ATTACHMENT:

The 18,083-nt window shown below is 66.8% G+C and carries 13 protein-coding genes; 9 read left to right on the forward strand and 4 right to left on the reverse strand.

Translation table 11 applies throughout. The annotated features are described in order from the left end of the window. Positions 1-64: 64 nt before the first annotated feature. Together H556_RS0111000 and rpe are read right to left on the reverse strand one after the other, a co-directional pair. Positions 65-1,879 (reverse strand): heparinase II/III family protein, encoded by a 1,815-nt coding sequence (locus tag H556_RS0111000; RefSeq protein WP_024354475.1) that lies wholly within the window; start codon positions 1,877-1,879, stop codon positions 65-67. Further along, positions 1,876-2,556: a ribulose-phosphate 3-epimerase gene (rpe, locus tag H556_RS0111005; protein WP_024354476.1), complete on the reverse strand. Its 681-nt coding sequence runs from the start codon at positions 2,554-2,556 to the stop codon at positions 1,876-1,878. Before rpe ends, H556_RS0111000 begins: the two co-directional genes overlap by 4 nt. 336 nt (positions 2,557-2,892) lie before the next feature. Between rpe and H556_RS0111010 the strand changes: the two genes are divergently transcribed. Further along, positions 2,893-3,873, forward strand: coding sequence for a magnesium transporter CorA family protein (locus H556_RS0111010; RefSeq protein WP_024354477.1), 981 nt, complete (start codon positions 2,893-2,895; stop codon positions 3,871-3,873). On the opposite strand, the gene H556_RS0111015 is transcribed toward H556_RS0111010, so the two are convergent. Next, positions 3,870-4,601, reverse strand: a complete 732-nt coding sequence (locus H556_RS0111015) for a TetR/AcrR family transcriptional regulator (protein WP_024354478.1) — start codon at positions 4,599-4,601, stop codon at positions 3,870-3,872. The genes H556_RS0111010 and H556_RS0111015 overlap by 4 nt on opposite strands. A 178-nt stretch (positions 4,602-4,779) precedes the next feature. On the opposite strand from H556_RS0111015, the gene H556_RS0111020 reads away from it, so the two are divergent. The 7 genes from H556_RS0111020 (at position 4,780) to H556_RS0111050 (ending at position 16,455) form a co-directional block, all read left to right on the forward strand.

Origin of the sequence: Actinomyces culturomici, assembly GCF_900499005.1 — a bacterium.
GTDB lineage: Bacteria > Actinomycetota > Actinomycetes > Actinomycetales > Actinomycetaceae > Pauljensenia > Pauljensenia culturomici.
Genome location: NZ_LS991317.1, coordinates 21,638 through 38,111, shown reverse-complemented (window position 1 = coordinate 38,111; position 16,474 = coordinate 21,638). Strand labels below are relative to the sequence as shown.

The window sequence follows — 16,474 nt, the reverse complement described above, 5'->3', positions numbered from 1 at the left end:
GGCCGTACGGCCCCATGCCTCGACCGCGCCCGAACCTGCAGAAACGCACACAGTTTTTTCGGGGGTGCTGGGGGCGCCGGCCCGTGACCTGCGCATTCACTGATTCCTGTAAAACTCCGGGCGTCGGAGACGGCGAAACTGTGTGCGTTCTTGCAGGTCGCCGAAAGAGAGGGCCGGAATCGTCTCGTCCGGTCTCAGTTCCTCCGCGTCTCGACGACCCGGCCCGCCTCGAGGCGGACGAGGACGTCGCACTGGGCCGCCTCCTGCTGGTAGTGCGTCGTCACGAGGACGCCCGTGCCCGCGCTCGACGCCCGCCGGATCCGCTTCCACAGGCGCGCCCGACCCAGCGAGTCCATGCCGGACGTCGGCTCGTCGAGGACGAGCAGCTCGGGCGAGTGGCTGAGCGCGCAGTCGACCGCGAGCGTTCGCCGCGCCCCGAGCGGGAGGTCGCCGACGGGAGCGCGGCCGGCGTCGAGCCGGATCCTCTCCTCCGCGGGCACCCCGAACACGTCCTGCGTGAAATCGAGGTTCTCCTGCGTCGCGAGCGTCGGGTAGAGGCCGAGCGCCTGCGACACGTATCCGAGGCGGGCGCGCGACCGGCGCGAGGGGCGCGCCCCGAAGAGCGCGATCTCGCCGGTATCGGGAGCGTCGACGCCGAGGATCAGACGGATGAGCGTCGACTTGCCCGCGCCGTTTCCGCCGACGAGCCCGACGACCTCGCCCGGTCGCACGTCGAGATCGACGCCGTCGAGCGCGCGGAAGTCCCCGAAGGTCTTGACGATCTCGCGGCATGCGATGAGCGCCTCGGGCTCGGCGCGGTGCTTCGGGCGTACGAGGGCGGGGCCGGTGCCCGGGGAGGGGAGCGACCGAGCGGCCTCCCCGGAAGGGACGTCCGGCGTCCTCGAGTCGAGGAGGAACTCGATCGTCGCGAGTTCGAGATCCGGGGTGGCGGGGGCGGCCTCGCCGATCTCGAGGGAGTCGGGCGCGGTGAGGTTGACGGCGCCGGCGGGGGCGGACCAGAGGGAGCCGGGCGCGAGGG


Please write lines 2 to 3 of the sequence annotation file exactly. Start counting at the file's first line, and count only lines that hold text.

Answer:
Translation table 11 applies throughout. The annotated features are described in order from the left end of the window. Positions 1-64: 64 nt before the first annotated feature. Together H556_RS0111000 and rpe are read right to left on the reverse strand one after the other, a co-directional pair. Positions 65-1,879 (reverse strand): heparinase II/III family protein, encoded by a 1,815-nt coding sequence (locus tag H556_RS0111000; RefSeq protein WP_024354475.1) that lies wholly within the window; start codon positions 1,877-1,879, stop codon positions 65-67. Further along, positions 1,876-2,556: a ribulose-phosphate 3-epimerase gene (rpe, locus tag H556_RS0111005; protein WP_024354476.1), complete on the reverse strand. Its 681-nt coding sequence runs from the start codon at positions 2,554-2,556 to the stop codon at positions 1,876-1,878. Before rpe ends, H556_RS0111000 begins: the two co-directional genes overlap by 4 nt. 336 nt (positions 2,557-2,892) lie before the next feature. Between rpe and H556_RS0111010 the strand changes: the two genes are divergently transcribed. Further along, positions 2,893-3,873, forward strand: coding sequence for a magnesium transporter CorA family protein (locus H556_RS0111010; RefSeq protein WP_024354477.1), 981 nt, complete (start codon positions 2,893-2,895; stop codon positions 3,871-3,873). On the opposite strand, the gene H556_RS0111015 is transcribed toward H556_RS0111010, so the two are convergent. Next, positions 3,870-4,601, reverse strand: a complete 732-nt coding sequence (locus H556_RS0111015) for a TetR/AcrR family transcriptional regulator (protein WP_024354478.1) — start codon at positions 4,599-4,601, stop codon at positions 3,870-3,872. The genes H556_RS0111010 and H556_RS0111015 overlap by 4 nt on opposite strands. A 178-nt stretch (positions 4,602-4,779) precedes the next feature. On the opposite strand from H556_RS0111015, the gene H556_RS0111020 reads away from it, so the two are divergent. The 7 genes from H556_RS0111020 (at position 4,780) to H556_RS0111050 (ending at position 16,455) form a co-directional block, all read left to right on the forward strand.

Origin of the sequence: Actinomyces culturomici, assembly GCF_900499005.1 — a bacterium.